A woman with a left breast cancer is at risk of damage to her heart from unnecessary radiation. The heart is located on the left side of the chest, immediately behind the rib cage. Your radiation oncologist typically has to use special techniques to protect your heart and it’s important you know what questions to ask.
In 2013, Dr. Darby and colleagues published a study in the New England Journal of Medicine (NEJM)which quantified the risk associated with radiation to the heart.
While radiation oncologists have tried to reduce dose to the heart for many years, this study was really the first to show what the actual risks were. Radiation is measured in “Gray” and typically we prescribed 40-50 Gray to the breast or chest wall (after mastectomy) to eradicate microscopic breast cancer cells.
The NEJM study stated:
Rates of major coronary events increased linearly with the mean dose to the heart by 7.4% per gray (P<0.001), with no apparent threshold.
The Mean Heart Doses typically delivered were:
- 6.6 Gy left breast
- 2.9 Gy right breast
- 4.9 Gy overall (range, 0.03 to 27.72)
Multiply these numbers by 7.4% and the risk of a cardiac event is 20 -49% for women with left sided breast cancer receiving radiation!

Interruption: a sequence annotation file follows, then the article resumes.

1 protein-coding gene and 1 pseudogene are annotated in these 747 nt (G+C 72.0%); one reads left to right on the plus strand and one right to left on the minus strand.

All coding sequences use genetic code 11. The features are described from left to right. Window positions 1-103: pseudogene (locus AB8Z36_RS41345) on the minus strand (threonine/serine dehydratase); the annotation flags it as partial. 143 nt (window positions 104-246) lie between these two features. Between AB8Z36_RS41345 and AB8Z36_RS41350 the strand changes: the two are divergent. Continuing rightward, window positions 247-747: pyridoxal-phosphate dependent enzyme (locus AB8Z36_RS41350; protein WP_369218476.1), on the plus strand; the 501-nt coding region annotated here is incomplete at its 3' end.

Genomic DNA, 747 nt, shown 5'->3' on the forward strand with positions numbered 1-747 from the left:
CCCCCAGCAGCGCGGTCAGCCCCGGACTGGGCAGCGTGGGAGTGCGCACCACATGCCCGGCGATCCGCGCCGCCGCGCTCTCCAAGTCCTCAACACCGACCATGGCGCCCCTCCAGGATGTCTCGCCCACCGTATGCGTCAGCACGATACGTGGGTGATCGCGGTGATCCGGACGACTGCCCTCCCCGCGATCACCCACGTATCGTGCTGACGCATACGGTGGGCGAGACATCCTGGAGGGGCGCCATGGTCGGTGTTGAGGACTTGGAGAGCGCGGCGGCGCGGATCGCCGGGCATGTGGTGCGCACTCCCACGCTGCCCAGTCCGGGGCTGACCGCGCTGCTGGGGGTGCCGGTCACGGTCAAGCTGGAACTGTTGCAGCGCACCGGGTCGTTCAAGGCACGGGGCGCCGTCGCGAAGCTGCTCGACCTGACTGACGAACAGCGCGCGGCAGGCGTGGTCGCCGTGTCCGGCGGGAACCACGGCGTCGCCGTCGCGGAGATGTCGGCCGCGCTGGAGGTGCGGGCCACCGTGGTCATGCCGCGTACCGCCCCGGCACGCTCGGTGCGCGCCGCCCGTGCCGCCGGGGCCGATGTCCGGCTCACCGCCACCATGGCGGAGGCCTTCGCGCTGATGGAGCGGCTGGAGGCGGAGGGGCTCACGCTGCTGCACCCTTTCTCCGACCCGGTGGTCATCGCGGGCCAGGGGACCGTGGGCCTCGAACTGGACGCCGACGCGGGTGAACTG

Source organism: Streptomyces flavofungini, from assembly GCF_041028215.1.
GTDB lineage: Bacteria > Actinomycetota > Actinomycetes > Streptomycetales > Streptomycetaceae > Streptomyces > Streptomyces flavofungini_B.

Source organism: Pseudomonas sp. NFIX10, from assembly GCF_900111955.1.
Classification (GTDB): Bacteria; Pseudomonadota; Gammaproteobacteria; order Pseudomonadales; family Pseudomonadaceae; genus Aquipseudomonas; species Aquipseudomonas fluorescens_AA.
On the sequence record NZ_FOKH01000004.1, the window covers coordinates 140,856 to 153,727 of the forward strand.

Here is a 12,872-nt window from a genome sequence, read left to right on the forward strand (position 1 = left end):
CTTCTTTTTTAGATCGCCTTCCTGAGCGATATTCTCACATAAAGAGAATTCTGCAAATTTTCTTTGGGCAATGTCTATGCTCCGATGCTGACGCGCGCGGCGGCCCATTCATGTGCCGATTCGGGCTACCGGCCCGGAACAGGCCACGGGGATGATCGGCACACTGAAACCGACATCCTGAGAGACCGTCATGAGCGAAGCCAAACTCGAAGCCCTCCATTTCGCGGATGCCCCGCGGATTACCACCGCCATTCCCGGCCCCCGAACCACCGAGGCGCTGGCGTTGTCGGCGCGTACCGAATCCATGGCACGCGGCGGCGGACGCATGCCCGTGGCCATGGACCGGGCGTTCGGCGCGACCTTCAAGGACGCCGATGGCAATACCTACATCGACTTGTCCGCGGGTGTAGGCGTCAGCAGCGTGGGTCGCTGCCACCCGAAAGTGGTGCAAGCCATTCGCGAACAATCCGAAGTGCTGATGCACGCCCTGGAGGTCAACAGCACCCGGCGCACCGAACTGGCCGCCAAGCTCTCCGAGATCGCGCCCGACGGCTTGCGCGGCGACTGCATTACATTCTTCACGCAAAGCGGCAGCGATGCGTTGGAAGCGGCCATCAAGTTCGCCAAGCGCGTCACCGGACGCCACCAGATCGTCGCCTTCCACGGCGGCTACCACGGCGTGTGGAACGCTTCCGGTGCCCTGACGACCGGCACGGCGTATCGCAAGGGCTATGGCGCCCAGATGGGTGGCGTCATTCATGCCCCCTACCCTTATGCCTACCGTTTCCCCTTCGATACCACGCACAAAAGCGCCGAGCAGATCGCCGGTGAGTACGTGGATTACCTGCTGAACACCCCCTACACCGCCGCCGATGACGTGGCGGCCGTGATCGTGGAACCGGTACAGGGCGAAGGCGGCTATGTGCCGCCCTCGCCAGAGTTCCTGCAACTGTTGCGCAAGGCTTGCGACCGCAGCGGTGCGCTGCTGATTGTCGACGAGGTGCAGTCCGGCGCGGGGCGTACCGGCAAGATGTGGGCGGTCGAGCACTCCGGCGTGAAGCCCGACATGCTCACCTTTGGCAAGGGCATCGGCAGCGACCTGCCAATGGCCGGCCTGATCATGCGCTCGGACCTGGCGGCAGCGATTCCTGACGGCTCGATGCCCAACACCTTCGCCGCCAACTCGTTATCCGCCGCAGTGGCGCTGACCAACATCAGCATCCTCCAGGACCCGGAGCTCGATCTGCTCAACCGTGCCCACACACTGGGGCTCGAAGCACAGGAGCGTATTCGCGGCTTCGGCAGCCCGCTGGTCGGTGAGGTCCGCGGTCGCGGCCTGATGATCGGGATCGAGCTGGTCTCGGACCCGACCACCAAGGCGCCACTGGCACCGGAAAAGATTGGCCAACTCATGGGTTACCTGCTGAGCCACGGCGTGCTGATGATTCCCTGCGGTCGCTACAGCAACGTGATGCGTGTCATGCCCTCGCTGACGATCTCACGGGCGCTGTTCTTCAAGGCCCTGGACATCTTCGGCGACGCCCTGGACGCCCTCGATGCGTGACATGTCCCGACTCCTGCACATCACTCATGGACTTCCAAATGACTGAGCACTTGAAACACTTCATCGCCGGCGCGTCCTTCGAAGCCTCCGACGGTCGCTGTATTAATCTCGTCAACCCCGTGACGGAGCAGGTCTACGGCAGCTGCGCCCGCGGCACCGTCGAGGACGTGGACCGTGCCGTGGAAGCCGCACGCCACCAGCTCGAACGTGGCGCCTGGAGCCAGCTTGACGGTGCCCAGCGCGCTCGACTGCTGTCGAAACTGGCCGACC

Dr. Darby’s study gained a lot of attention and fortunately, radiation oncologists began utilizing different techniques to spare the heart.
In my practice, I offer the following techniques:
Accelerated Partial Breast Irradiation using the SAVI catheter.
This technique is an option for women with small tumors (<3cm), clear surgical margins and negative lymph nodes. Only the surgical cavity (where the tumor was removed) is treated so no radiation is delivered to the remaining breast tissue, nor the heart or lung.
For women who need the entire breast treated, they can be treated with radiation lying face down.
Deep Inspiratory Breath Hold (DIBH)
Women with more advanced left breast cancer will need radiation to the whole breast (or chest wall after a mastectomy) along with the lymph nodes under the arm (axilla), above the collarbone (supraclavicular lymph nodes) and possibly even the internal mammary lymph nodes along the sternum. More information about DIBH can be found here.
If I am still concerned that a woman’s heart is receiving too much radiation, I will recommend proton therapy.
Patient-focused treatment, and an individualized approach to oncology means Dr. Norleena Gullett is not just treating cancer, she's treating the whole person.